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Bede was known as the Father of English History. How did he come to gain that title?
The Venerable Bede – also known as St Bede – is widely regarded as the greatest of all the Anglo-Saxon scholars. He lived and died in between the twin monasteries of Wearmouth and Jarrow in the North East of England between 673 and 735 AD and wrote or translated some forty books on practically every area of knowledge, including nature, astronomy, and poetry. He also wrote the first martyrology (a chronicle about the lives of the saints).
However, his most famous writing was on theology and history and his best known work is The Ecclesiastical History of the English People.
Read more about the Life and Death of Bede.
Although Bede was a polymath and religious figure who described himself as having “devoted [his] energies to the study of the scriptures, observing monastic discipline, and singing the daily services in church” and for whom “study, teaching, and writing had always been [his] delight", he is remembered today as the earliest English historian, whose work has shed light on a period of English history that would have otherwise been unknown.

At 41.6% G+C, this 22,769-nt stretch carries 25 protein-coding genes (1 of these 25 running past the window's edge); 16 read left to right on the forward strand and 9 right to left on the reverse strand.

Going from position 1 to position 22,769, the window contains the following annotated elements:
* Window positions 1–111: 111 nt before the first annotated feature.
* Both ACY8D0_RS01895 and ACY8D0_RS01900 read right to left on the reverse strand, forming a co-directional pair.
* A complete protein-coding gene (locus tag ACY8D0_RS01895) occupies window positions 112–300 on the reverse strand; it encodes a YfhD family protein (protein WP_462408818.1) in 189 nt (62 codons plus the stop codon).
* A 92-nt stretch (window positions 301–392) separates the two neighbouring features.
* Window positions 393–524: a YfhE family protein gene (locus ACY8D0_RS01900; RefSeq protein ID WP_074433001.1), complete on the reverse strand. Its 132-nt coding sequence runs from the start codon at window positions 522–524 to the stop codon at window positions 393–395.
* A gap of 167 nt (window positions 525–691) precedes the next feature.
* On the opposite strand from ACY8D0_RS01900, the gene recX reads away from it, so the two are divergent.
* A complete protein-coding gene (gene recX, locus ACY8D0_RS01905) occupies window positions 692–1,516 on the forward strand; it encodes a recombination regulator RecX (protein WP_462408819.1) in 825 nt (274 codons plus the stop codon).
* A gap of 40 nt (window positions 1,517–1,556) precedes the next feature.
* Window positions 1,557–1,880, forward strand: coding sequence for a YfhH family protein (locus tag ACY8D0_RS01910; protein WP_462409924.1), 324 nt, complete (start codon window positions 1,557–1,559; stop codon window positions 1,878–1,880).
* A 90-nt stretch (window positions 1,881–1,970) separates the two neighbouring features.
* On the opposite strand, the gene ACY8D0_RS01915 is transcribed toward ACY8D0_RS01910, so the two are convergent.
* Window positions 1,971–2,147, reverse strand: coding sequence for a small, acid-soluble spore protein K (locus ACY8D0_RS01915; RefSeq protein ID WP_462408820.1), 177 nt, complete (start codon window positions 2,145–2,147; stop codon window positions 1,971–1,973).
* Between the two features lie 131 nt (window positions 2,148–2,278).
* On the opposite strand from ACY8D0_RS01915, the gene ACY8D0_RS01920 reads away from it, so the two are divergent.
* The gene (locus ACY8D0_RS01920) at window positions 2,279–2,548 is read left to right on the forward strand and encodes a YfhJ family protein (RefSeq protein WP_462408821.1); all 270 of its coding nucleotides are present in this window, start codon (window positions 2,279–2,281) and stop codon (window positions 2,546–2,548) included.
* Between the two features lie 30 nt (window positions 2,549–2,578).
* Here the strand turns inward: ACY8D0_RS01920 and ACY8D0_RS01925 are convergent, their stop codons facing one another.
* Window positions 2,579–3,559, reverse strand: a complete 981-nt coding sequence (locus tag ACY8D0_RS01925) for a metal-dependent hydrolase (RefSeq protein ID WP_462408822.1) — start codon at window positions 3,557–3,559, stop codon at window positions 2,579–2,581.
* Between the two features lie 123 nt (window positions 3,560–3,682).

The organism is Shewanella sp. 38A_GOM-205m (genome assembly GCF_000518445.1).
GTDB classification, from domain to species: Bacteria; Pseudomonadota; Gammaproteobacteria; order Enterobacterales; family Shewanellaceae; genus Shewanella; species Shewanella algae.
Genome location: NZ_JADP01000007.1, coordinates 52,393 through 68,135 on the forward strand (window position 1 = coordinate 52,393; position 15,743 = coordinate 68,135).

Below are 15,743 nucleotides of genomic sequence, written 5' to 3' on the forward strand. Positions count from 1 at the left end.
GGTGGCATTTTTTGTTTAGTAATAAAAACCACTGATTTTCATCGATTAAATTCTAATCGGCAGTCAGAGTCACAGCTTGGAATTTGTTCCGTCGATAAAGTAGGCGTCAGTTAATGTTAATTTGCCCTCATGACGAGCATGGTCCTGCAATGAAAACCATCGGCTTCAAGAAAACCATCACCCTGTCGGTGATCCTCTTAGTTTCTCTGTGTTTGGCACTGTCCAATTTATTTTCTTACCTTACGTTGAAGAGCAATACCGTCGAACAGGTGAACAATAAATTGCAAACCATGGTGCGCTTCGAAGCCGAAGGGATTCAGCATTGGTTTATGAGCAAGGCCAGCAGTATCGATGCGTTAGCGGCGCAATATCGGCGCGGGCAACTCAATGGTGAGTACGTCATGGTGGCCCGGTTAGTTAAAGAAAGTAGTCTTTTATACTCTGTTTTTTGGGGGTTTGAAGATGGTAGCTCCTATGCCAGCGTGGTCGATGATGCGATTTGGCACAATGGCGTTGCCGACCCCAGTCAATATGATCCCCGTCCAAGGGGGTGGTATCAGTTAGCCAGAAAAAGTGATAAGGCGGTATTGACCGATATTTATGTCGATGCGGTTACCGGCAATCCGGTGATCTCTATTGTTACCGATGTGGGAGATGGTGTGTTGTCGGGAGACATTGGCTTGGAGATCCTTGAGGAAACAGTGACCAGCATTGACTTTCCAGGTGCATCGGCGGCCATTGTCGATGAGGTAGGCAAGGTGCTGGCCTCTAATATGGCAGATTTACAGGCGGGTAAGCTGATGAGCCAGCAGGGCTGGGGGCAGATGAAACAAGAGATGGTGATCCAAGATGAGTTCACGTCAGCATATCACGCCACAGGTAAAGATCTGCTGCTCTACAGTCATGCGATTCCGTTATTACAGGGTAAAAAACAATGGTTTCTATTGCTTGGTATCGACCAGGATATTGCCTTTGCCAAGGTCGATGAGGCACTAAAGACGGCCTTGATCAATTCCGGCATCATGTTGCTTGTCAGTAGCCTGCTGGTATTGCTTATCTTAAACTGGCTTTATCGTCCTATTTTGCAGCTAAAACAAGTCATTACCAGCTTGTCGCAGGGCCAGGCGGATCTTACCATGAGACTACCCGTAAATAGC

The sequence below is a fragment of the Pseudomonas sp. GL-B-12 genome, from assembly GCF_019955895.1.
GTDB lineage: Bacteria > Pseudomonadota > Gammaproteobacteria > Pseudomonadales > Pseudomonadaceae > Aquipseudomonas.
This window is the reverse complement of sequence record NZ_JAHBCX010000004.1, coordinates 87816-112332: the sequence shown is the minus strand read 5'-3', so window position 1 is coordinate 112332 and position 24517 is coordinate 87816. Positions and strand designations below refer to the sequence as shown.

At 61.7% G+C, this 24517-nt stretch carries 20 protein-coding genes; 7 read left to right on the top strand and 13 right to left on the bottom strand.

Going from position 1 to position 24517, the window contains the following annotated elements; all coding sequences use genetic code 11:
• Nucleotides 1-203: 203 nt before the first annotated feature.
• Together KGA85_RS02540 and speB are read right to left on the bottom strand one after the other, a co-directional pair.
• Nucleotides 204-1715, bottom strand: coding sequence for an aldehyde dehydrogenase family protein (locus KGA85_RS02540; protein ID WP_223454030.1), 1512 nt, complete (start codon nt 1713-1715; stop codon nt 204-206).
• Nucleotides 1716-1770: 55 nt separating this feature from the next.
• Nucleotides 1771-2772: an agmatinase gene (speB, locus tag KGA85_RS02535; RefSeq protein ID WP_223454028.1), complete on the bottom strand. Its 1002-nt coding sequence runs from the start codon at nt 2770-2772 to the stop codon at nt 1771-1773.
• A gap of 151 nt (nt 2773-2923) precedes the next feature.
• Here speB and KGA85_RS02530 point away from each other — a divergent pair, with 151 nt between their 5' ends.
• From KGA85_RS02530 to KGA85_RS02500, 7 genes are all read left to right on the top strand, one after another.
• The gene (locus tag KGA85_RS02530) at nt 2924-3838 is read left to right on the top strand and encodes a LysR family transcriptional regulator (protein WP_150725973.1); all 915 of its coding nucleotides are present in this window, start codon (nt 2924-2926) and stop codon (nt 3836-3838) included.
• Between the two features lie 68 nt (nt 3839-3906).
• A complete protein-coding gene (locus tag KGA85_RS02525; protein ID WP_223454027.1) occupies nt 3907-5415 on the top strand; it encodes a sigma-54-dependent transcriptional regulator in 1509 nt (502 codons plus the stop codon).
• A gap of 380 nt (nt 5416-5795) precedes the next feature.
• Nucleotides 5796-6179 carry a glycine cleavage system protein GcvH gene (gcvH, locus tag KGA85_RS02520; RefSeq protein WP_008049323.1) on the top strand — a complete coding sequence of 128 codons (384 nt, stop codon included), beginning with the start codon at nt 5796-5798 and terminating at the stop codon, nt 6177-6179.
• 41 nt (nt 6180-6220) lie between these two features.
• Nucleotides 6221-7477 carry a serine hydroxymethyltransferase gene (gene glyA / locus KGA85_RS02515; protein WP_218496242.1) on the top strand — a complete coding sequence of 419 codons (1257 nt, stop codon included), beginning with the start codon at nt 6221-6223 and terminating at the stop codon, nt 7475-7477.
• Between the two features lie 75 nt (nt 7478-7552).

He is often referred to as ‘The Father of English History.’
The Venerable Bede’s bones have been in Durham Cathedral since 1022. They were brought from Jarrow by a monk called Alfred who had them buried alongside Cuthbert’s relics, where they remained until they were moved to the Cathedral’s Galilee Chapel in the 14th century.
In fact, ‘the Venerable Bede’ comes from the Latin inscription on Bede’s tomb in Durham Cathedral, reading:
HIC SUNT IN FOSSA BEDAE VENERABILIS OSSA
Here are buried the bones of the Venerable Bede